EDMONTON -- A recent survey by the Travel Health Insurance Association of Canada (THIA) suggests that U.S. travel is falling out of favour with Canadians, with European and Caribbean destinations being the most sought-after places to travel to post-pandemic.

While the U.S. is typically the most popular destination for Canadian travellers, the ongoing border closure has stalled tourism and snow birds eager to return to their winter homes.

But, according to the THIA, 79 per cent of Canadians, and 90 per cent of seniors, said they would not travel to the U.S. this winter even if their travel health insurance policy provided coverage for COVID-19.

Instead, the small survey of 1,000 respondents suggests that Canadians are most interested in visiting European and Caribbean destinations when the pandemic subsides.

But many Canadians are still confidently travelling abroad in the midst of the pandemic, despite warnings from the government to avoid all non-essential travel.

Barrie, Ont.-area resident Elizabeth Teffer Hodgson recently returned from a trip to an all-inclusive resort at Montego Bay, Jamaica, noting she felt safer and more comfortable while travelling than she does when going grocery shopping at home.

“I’m 67 years old, I’ve had a lot of travel experience and I thought I’m not going to shy away. I will make up my own mind,” she said of the restrictions, speaking to CTVNews.ca by phone on Friday.

“I would do it again in a heartbeat.”

By booking with Expedia, Hodgson was able to secure travel insurance that included coverage for COVID-19-related incidents. Several other Canadians wrote into CTVNews.ca noting they too had taken advantage of this type of travel coverage.

But the THIA notes that the landscape of travel and travel insurance is changing drastically in light of the pandemic.

Will McAleer, executive director of the Travel Health Insurance Association of Canada, warns that with the rollout of vaccination programs in Canada and around the world, some countries may soon start requesting proof of vaccination as a condition to entry.

“Where are Canadians travelling? Most of the time they’re travelling to countries in the Caribbean that have access to far less resources in order to be able to vaccinate their populations,” McAleer told CTVNews.ca by phone.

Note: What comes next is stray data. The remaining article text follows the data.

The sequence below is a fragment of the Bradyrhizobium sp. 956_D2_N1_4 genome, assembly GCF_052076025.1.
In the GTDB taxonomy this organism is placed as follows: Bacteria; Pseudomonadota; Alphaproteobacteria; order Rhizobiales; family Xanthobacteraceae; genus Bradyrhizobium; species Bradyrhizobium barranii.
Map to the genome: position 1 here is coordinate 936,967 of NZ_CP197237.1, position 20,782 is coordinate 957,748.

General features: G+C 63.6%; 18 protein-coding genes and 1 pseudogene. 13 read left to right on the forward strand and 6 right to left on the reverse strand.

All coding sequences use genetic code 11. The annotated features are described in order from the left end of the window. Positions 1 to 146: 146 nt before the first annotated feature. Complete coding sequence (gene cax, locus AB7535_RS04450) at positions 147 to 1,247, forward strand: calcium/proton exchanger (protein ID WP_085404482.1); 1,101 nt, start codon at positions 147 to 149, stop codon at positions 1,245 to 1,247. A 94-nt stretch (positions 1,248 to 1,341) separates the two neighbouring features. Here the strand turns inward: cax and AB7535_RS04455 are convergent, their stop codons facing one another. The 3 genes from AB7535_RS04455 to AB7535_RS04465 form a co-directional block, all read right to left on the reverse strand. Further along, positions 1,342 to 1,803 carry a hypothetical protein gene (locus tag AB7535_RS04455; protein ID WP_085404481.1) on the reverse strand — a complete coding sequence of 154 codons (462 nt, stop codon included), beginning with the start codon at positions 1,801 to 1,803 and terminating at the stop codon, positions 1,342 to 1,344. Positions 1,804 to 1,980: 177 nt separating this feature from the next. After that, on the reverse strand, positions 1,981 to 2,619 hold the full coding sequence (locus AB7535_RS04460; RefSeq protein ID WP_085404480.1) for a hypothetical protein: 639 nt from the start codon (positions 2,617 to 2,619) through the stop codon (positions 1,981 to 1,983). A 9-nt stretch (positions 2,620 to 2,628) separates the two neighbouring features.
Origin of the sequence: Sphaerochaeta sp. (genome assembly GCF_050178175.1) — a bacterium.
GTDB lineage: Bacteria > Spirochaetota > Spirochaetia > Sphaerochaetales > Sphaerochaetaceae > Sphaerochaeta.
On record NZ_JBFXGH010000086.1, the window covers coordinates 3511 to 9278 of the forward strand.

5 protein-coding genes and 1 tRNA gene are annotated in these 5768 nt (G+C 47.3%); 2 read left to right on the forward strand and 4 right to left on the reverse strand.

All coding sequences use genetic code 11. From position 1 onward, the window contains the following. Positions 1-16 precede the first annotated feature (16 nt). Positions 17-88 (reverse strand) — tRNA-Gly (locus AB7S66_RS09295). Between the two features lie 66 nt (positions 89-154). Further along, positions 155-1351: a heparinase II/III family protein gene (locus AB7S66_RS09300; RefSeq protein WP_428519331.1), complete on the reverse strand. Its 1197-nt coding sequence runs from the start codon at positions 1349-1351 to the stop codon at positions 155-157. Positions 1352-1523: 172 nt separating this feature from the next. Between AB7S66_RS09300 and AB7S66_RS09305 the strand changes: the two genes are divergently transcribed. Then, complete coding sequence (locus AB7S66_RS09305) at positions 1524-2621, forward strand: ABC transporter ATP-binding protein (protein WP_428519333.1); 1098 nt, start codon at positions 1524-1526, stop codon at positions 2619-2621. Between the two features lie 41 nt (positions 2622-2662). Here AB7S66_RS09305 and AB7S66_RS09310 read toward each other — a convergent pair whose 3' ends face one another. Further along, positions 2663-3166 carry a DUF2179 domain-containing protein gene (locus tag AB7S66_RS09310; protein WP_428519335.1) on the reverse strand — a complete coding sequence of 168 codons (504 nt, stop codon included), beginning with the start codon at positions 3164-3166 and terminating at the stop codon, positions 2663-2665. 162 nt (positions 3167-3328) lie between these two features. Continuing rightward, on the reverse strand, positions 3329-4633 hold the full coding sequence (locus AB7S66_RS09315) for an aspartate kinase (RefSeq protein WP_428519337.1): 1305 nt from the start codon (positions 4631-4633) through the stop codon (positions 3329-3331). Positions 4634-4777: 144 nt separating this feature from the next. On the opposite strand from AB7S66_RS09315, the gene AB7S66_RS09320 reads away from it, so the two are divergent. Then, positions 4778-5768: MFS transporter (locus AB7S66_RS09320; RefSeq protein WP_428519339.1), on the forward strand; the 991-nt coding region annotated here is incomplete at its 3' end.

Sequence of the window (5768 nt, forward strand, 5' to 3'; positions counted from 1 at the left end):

“As a result, the likelihood that they want to take extra precautions of those coming in is likely going to happen.”

This idea, sometimes referred to as an immunity passport, has been widely talked about since the onset of the COVID-19 pandemic. But McAleer says it’s still too soon to tell how this may affect the future of travel.

“Yes, it’s likely there’s going to be some sort of overarching requirement where you’re going to need to prove that you’ve got a vaccine in certain countries. The problem is there is no one standard from any of the governments who have started vaccination programs,” he explained.

“We know from our survey one in four, or 25 per cent, of Canadians would be prepared to falsely disclose a condition on a questionnaire, so what would individual’s openness be to suggesting they had a vaccine when they don’t.”

Some frequent fliers say they’d be more eager to get vaccinated if it meant they would be able to travel, such as Winnipeg resident Kathy Kwasnik, who travelled to Mexico twice amid the pandemic and has another trip to the Dominican Republic booked in January.

“We love to travel, mainly in the winter, and if that’s the case I would get the vaccine when its available to the general population,” she told CTVNews.ca by phone Friday.

In the meantime, McAleer says those who do choose to travel internationally should go through their travel insurance policies with a fine-tooth comb.

“Find out whether it has coverage for something related to COVID and make sure you’re asking the question about whether a travel advisory for a particular country will negate that coverage,” he said.​